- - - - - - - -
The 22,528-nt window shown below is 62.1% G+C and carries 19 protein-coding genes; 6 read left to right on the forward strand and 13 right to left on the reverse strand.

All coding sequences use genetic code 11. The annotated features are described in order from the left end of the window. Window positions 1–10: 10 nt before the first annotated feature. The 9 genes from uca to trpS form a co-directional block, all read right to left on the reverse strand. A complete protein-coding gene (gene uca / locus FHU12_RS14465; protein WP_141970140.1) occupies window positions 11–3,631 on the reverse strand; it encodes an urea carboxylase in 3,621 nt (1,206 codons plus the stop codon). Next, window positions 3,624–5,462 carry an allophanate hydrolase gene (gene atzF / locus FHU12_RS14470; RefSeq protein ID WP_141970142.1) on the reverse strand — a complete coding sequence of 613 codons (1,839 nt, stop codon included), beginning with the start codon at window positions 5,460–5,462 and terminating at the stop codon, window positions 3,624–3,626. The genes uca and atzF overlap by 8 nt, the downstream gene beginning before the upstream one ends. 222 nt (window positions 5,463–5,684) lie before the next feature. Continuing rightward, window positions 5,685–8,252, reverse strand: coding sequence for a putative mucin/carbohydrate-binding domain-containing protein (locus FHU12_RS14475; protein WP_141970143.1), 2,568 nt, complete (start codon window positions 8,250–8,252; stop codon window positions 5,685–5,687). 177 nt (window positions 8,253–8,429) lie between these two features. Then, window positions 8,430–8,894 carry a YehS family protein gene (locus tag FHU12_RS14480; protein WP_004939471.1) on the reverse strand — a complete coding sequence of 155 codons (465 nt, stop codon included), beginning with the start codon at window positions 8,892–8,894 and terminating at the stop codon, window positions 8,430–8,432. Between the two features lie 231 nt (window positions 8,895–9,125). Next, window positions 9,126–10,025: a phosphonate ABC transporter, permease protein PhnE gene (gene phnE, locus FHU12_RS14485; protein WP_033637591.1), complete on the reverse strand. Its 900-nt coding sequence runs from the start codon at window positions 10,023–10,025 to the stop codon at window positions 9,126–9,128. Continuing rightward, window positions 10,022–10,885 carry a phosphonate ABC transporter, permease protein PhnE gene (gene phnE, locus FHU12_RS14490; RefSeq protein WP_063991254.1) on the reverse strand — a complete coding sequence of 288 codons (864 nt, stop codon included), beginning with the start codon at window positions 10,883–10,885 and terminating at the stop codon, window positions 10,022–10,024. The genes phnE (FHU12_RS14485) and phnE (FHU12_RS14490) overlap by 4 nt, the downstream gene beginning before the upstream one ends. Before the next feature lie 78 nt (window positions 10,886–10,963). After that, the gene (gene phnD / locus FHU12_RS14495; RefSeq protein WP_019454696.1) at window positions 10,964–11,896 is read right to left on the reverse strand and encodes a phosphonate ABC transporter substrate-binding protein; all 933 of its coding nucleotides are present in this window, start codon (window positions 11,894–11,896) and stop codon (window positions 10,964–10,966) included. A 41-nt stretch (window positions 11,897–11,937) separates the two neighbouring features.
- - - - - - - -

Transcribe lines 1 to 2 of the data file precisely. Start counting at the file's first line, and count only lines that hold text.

The 22,528-nt window shown below is 62.1% G+C and carries 19 protein-coding genes; 6 read left to right on the forward strand and 13 right to left on the reverse strand.

All coding sequences use genetic code 11. The annotated features are described in order from the left end of the window. Window positions 1–10: 10 nt before the first annotated feature. The 9 genes from uca to trpS form a co-directional block, all read right to left on the reverse strand. A complete protein-coding gene (gene uca / locus FHU12_RS14465; protein WP_141970140.1) occupies window positions 11–3,631 on the reverse strand; it encodes an urea carboxylase in 3,621 nt (1,206 codons plus the stop codon). Next, window positions 3,624–5,462 carry an allophanate hydrolase gene (gene atzF / locus FHU12_RS14470; RefSeq protein ID WP_141970142.1) on the reverse strand — a complete coding sequence of 613 codons (1,839 nt, stop codon included), beginning with the start codon at window positions 5,460–5,462 and terminating at the stop codon, window positions 3,624–3,626. The genes uca and atzF overlap by 8 nt, the downstream gene beginning before the upstream one ends. 222 nt (window positions 5,463–5,684) lie before the next feature. Continuing rightward, window positions 5,685–8,252, reverse strand: coding sequence for a putative mucin/carbohydrate-binding domain-containing protein (locus FHU12_RS14475; protein WP_141970143.1), 2,568 nt, complete (start codon window positions 8,250–8,252; stop codon window positions 5,685–5,687). 177 nt (window positions 8,253–8,429) lie between these two features. Then, window positions 8,430–8,894 carry a YehS family protein gene (locus tag FHU12_RS14480; protein WP_004939471.1) on the reverse strand — a complete coding sequence of 155 codons (465 nt, stop codon included), beginning with the start codon at window positions 8,892–8,894 and terminating at the stop codon, window positions 8,430–8,432. Between the two features lie 231 nt (window positions 8,895–9,125). Next, window positions 9,126–10,025: a phosphonate ABC transporter, permease protein PhnE gene (gene phnE, locus FHU12_RS14485; protein WP_033637591.1), complete on the reverse strand. Its 900-nt coding sequence runs from the start codon at window positions 10,023–10,025 to the stop codon at window positions 9,126–9,128. Continuing rightward, window positions 10,022–10,885 carry a phosphonate ABC transporter, permease protein PhnE gene (gene phnE, locus FHU12_RS14490; RefSeq protein WP_063991254.1) on the reverse strand — a complete coding sequence of 288 codons (864 nt, stop codon included), beginning with the start codon at window positions 10,883–10,885 and terminating at the stop codon, window positions 10,022–10,024. The genes phnE (FHU12_RS14485) and phnE (FHU12_RS14490) overlap by 4 nt, the downstream gene beginning before the upstream one ends. Before the next feature lie 78 nt (window positions 10,886–10,963). After that, the gene (gene phnD / locus FHU12_RS14495; RefSeq protein WP_019454696.1) at window positions 10,964–11,896 is read right to left on the reverse strand and encodes a phosphonate ABC transporter substrate-binding protein; all 933 of its coding nucleotides are present in this window, start codon (window positions 11,894–11,896) and stop codon (window positions 10,964–10,966) included. A 41-nt stretch (window positions 11,897–11,937) separates the two neighbouring features.